In a change of pace this month, we would like to cover some urban and cultural events that have/had/will take place in Dallas, TX. Dallas has long been a hub for artists, musicians, and other creatives that enjoy the affordable living accommodations and like-minded individuals that flock to the area. Some Dallas alumni include Erykah Badu, Meat Loaf, Owen Wilson, and others and current notable artists such as Kyle Steed, Frank Campagna, and Alicia Eggert paving the way for the next generation. We hope the quirks of our beloved city will give you some insight into Dallas and inspire you to visit, or even move, to the Lone Star State.
If you’re confused, you are in good company. The plaque claims, in no uncertain terms, that Dallas founder John Neely Bryan was, in fact, a cephalopod whose founding of Dallas is an illusion only made real by our complicity in this illusion. The only identifying features left by the artist is a name on the plaque – Solomon.In this article we will cover one of Dallas’s more recent – and unique – public art installations. The story is a bit unusual, so we’ll just jump right in. In October of 2019, a strange and detailed life-size statue appeared near the Kay Bailey Hutchinson Convention Center in downtown Dallas. The statue claimed to be of John Neely Bryan, the man credited with founding Dallas back in 1841, except for one glaring difference – the head of John Neely Brown was that of an octopus. The statue was accompanied by a plaque that only made the situation more surreal – claiming to be a gift to the City of Dallas from Margaret Mcdermott, a notable Dallas philanthropist and wife to Texas Instruments founder Eugene Mcdermott. The rest of the plaque reads “Confned in his last days to an insane asylum in Austin, no one knows what fnal confusions the founding father of Dallas confronted before his death. Did the lines between selfhood and otherhood blur completely? Did fesh confate with metal, the eternal with the temporal, the mammal with the cephalopod? Is the city he began a city in fact or only in shared delusion?”
The journalist who originally broke the story, Pete Freedman, received a small plaque, commemorative statue, and various hand-scribed poems from a box with his own apartment building as the return address. It was a small statue of what can only be described, partially, as a condensed human face on an over-sized head. The plaque proclaims it is “The Solomon Award for Journalistic Exceptionalism with the inscription “Dallas is only tangible so long as it is described that way. The illusion, our most worthy foe, resents your efforts against it. I, however, do not.”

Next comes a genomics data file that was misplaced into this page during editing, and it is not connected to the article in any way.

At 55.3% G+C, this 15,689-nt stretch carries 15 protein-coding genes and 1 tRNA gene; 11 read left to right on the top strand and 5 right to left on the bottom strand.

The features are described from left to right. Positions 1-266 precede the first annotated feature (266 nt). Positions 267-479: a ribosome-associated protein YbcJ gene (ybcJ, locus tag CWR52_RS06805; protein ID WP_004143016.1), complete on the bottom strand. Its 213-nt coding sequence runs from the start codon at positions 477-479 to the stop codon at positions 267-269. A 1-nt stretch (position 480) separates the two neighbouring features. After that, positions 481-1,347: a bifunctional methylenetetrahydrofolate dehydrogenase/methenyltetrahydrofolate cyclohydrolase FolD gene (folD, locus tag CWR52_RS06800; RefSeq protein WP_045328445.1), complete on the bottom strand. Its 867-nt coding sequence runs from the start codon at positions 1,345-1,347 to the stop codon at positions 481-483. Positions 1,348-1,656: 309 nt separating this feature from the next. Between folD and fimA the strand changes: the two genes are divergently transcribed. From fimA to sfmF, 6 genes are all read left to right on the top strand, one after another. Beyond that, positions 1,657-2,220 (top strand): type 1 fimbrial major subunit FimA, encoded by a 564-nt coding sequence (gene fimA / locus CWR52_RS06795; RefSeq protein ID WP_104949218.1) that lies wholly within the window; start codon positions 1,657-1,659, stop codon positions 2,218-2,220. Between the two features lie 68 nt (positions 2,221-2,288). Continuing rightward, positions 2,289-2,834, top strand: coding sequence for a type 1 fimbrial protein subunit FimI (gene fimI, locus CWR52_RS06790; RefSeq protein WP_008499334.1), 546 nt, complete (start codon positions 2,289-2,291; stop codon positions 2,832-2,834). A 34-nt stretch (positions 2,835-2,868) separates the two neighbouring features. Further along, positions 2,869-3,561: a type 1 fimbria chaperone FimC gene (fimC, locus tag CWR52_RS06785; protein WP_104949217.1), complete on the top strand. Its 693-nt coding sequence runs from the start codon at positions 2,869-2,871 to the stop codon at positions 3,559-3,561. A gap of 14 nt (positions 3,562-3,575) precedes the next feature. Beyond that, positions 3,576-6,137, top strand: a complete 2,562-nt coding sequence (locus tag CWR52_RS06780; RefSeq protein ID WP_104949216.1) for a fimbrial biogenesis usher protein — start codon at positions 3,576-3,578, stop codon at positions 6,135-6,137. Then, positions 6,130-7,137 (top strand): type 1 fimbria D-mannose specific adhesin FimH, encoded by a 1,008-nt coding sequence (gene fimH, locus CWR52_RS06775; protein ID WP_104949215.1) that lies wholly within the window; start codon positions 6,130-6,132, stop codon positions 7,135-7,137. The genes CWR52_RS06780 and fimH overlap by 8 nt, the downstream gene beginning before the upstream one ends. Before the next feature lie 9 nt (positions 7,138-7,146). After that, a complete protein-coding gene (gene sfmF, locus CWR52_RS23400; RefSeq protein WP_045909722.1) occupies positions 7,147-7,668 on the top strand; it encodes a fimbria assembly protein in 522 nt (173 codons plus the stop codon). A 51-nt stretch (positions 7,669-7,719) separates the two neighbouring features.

Until December 13th, 2021 – two years later, when a second statue, with a human body and cephalopod head, appeared – this time in a female form.And this was the end of the story as far as we knew.
At Pioneer Park Cemetery, where a 65 foot confederate war memorial once stood, our mysterious artist struck again. This time leaving behind a life size statue perpetuating to be Sarah Horton Cockrell, a businesswoman and entrepreneur in Dallas during its founding, who is remembered as “Dallas’s first capitalist”. Once again, the head of this statue was an octopus, and, once again, a plaque with an pointed message was left upon the statue. This plaque read “”If Sarah Horton Cockrell did encounter Dallas’s true namesake on her 33rd birthday, how did she walk away with her selfhood in tact? Why her? Why that night at that crossing of that particular bend of the Trinity? The facts paint little in the way of an answer: afterwards she declined to sleep, wanderng the darkened city she largely owned, inventing new ways to profit from thresholds. Was her wealth then hers by fate or by compulsion? Maybe our city’s love/hate relationship with tolls was born that night, rippling out beyond the levies of her destiny. Her Trinity Toll Bridge still calling in Sarah’s debts on another plane, a taller, more enduring memorial than any our city’s other daughters have built. If so, well, hail Sarah, daughter of unnameable monarchs, hand commanding the purse of eternty.”
This statue claimed to be a gift from oil tycoon T. Boone Pickens, complete with a misspelling of the Dallas city logo, and a series of strange straight line-based markings. This is where things become even more strange. These line-based markings were soon discovered, by a Twitter user, to be Cistercian numerals used by the Cisterian monastic order in the early thirteenth century. They translated into the numbers 009725884762 which, as you may recognize after removing the 0s, is a phone number with a Dallas area code. Upon calling the phone number you are greeted by a very distorted and modulated audio recording that is mostly unintelligible, but faint words sound to be part German and others part English. This audio recording sounds like its straight from a twilight zone episode; I highly encourage any readers to give the phone number a ring and listen to it themselves.
And this really is where the story ends – for now. As far as we know no one has been able to glean any information from the audio recording. Out of curiosity and sheer opportunity we had an audio engineer/composer spend some time listening and they reported it is possible to get the audio rather clear using ring modulation, low-frequency oscillators, and formant shifting techniques.
We hope someone with the right skills will come along and be able to push this story forward for us, or maybe we will just have to wait until the next statue appears. Regardless, we find this story to be quite entertaining and the perfect epitome of the quirks our beloved Dallas has to offer. Whether you are a current, future, or admiring-from-afar Dallasite, our city really does have something for everyone – no matter how strange.